AMD Kyoto Chips to Challenge Intel Atom in Microservers
The ARM server ecosystem will not only include Calxeda, Applied Micro and Marvell, but also major players like Samsung and Qualcomm. That said, AMD brings with it a history of making server chips, as well as long relationships with systems makers and a significant amount of IP that it can draw on, he said. AMD also understands the financial and technical demands that come with products cycles where chips are upgraded every 12 to 18 months. "The CPU business is no place for small companies," Feldman said. "It's just too expensive." He told eWEEK that ARM over the next few years will take significant share from Intel in the server space and hold as much as 20 percent of the market by 2016. ARM’s ecosystem and low-power designs fit well in the changing data centers. “This new environment is going to have new needs, and the same-old, same-old will not work anymore," he said."By the end of 2013, we will have four 64-bit Atom products" for different systems, including microservers, Lisa Graff, vice president and general manager of the Datacenter Marketing Group within Intel's Datacenter and Connected Systems Group, said in April during a press briefing about Avoton. Feldman said AMD’s x86-based Opteron-X chips also trump Intel’s low-power Atom S1200 SoCs in a range of areas, from single-thread performance to throughput. The AMD chips can hold up to four cores, offer 2MB of L2 cache, include up to 32GB of DRAM and come integrated with 128 AMD Radeon 8000 cores. They are based on AMD’s new “Jaguar” core. The X2150 offers speeds of up to 1.9GHz, consumes as little as 11 watts and comes with the integrated Radeon graphics technology. The 2GHz X1150 is a CPU-only version that consumes as little as 9 watts. The chips are available immediately, and Feldman said he expects systems powered by them to begin hitting the market as early as June.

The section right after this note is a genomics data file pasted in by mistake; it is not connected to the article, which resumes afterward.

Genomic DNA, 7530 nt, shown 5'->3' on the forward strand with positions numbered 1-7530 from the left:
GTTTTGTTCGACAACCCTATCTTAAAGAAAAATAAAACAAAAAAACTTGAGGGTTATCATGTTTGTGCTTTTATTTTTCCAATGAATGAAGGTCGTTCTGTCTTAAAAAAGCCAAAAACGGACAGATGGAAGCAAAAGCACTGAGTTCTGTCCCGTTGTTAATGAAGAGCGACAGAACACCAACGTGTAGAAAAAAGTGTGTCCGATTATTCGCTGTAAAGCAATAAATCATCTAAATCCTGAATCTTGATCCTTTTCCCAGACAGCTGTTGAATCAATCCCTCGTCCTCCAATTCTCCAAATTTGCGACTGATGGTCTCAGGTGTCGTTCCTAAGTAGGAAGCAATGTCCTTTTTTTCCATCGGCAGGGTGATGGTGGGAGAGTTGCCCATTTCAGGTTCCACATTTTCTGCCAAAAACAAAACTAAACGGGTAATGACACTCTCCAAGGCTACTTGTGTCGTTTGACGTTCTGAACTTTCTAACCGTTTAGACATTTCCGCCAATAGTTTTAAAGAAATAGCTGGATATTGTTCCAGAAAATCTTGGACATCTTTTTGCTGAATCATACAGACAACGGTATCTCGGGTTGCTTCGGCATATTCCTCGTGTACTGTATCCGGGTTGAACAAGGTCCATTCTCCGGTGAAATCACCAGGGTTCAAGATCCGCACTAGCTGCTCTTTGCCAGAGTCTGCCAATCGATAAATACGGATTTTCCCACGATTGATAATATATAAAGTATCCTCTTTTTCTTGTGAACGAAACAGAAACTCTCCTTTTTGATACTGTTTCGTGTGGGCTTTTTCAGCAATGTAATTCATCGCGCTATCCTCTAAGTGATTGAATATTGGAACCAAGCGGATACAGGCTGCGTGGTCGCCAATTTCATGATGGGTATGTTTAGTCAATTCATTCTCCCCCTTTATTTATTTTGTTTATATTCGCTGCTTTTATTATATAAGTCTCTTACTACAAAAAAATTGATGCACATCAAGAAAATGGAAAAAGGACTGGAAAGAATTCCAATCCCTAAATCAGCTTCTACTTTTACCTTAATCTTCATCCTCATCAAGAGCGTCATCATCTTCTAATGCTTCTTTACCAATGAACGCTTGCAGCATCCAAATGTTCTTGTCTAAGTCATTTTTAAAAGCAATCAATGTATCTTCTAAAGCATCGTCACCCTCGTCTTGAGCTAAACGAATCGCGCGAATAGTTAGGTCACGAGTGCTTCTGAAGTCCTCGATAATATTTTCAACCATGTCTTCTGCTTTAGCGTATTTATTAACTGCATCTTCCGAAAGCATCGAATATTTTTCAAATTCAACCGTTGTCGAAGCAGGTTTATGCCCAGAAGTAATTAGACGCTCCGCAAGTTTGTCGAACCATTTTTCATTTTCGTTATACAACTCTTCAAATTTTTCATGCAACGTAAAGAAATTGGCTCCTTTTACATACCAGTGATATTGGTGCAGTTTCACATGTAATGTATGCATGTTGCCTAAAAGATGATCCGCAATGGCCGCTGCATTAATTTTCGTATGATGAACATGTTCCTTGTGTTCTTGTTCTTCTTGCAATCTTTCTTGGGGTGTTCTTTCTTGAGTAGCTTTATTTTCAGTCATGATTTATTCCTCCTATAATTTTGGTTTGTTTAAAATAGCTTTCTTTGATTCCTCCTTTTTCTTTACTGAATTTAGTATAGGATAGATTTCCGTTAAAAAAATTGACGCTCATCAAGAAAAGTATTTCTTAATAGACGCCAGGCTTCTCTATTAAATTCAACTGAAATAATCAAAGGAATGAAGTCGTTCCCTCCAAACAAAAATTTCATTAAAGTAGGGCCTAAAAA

Intel officials have spoken about their company’s experience in the server space, which already is showing to be an advantage. They have noted that by the time systems with ARM’s 64-bit ARMv8 architecture hit the market next year, they will be competing with microservers already powered by second-generation Atom chips.